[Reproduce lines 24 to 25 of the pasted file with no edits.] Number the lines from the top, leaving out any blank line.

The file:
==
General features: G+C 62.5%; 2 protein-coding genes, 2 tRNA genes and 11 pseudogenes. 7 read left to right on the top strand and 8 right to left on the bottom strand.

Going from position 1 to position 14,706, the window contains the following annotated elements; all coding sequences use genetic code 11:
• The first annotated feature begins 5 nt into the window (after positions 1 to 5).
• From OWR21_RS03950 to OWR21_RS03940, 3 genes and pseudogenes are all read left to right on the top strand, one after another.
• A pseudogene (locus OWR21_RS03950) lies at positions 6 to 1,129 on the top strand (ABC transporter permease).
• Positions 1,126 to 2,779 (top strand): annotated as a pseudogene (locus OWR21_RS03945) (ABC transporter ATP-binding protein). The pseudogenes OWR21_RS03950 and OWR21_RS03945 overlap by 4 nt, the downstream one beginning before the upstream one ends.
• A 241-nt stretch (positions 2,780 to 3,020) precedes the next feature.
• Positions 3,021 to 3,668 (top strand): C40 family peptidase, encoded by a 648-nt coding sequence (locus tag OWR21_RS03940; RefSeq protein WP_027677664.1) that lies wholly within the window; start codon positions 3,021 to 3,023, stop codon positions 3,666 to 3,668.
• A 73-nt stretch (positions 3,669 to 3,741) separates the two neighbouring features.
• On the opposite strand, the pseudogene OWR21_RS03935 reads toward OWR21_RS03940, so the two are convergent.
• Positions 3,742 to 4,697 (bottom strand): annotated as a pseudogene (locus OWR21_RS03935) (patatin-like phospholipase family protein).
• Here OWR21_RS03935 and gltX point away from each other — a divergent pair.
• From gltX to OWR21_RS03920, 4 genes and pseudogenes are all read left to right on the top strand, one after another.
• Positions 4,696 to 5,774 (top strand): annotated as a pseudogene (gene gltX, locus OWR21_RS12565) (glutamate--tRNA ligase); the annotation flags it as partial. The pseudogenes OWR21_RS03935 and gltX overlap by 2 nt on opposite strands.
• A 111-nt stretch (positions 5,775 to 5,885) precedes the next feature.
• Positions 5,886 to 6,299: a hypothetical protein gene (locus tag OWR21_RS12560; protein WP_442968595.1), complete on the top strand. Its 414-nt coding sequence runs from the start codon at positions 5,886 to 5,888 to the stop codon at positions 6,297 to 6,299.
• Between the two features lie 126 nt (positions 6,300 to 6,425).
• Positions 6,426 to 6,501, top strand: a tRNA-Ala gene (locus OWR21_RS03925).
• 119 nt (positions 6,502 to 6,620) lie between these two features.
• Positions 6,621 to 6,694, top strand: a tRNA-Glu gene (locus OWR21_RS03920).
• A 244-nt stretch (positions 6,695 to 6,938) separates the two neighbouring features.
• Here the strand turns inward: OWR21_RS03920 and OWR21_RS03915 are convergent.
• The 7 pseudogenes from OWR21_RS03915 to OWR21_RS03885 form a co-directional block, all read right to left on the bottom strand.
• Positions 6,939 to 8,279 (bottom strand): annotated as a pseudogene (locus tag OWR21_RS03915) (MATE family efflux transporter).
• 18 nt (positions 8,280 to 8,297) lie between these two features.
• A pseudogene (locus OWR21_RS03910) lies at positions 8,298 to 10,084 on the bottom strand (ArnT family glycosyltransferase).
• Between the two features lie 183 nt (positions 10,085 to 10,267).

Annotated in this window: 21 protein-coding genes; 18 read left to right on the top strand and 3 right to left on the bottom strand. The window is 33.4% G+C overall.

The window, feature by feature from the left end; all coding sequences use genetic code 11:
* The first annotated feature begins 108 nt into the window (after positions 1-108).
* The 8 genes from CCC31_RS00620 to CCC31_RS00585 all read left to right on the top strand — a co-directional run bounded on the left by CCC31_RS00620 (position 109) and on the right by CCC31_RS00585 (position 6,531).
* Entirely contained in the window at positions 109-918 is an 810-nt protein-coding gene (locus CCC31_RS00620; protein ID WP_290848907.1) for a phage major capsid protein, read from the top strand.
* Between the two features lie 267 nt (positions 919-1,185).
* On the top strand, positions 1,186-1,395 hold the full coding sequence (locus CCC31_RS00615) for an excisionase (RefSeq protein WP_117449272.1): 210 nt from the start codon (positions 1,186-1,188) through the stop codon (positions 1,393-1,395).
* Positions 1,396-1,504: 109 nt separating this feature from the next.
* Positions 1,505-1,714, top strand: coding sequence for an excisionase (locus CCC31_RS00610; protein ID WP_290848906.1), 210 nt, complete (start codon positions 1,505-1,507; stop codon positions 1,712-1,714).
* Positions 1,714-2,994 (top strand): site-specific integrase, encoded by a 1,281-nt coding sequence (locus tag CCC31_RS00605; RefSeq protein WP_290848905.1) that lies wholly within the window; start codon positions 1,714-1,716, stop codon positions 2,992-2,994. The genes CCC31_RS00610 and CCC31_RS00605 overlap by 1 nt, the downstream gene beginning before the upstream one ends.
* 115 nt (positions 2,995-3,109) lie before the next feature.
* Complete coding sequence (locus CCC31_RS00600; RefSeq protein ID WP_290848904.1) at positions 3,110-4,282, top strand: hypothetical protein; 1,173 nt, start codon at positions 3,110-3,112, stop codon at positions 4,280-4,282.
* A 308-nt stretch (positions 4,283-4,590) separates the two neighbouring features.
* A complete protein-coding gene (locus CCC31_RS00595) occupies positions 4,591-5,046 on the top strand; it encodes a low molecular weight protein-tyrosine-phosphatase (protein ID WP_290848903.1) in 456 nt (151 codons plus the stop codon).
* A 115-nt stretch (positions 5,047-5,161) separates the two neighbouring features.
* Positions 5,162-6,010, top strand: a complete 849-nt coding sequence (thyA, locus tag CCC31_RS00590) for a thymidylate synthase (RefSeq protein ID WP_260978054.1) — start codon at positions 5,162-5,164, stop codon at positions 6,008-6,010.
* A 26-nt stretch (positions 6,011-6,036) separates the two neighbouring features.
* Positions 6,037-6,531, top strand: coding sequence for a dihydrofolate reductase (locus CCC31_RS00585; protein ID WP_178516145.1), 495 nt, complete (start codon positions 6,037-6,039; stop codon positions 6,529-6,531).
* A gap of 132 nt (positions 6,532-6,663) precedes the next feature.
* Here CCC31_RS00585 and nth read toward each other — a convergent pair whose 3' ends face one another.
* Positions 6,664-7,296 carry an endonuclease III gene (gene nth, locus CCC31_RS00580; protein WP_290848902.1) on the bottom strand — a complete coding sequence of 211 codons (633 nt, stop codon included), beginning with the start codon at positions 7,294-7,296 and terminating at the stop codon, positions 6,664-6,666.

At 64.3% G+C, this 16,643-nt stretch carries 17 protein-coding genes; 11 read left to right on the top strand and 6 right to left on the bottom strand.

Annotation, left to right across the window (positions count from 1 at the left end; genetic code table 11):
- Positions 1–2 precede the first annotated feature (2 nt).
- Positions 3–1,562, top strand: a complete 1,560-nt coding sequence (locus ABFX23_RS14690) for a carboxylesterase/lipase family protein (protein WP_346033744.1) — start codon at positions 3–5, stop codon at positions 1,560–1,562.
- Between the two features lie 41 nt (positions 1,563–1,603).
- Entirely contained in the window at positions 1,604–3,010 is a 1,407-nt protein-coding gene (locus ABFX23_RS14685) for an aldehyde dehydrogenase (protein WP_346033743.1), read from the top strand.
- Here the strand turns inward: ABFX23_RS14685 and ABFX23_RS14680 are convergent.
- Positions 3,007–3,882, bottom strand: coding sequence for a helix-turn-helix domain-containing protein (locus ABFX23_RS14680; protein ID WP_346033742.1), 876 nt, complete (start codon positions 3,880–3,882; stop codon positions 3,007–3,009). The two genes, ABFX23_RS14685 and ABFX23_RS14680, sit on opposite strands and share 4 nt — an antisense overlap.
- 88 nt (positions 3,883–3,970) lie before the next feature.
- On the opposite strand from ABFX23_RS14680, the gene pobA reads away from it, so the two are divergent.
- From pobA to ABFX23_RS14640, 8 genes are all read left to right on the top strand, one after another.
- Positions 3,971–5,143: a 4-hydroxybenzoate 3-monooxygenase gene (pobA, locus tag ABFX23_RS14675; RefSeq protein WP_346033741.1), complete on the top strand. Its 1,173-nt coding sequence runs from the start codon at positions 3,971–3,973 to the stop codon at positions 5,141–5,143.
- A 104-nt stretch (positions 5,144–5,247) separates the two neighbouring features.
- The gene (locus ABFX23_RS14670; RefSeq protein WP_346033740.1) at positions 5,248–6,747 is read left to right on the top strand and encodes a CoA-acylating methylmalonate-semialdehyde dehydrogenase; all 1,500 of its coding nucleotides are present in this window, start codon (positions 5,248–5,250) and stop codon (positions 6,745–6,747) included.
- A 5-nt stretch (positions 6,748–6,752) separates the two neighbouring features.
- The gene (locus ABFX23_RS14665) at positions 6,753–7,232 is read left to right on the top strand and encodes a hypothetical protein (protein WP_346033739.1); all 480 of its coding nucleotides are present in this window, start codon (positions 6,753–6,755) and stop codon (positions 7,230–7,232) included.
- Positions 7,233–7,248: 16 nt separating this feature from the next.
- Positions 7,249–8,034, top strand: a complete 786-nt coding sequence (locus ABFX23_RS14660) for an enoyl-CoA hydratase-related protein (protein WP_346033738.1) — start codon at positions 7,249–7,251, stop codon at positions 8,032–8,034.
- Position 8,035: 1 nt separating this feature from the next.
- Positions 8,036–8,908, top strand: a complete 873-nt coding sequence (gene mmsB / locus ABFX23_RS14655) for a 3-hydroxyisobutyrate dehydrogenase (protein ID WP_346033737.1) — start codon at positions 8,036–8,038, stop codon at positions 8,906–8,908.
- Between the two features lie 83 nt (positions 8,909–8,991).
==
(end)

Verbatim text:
• Positions 6,939 to 8,279 (bottom strand): annotated as a pseudogene (locus tag OWR21_RS03915) (MATE family efflux transporter).
• 18 nt (positions 8,280 to 8,297) lie between these two features.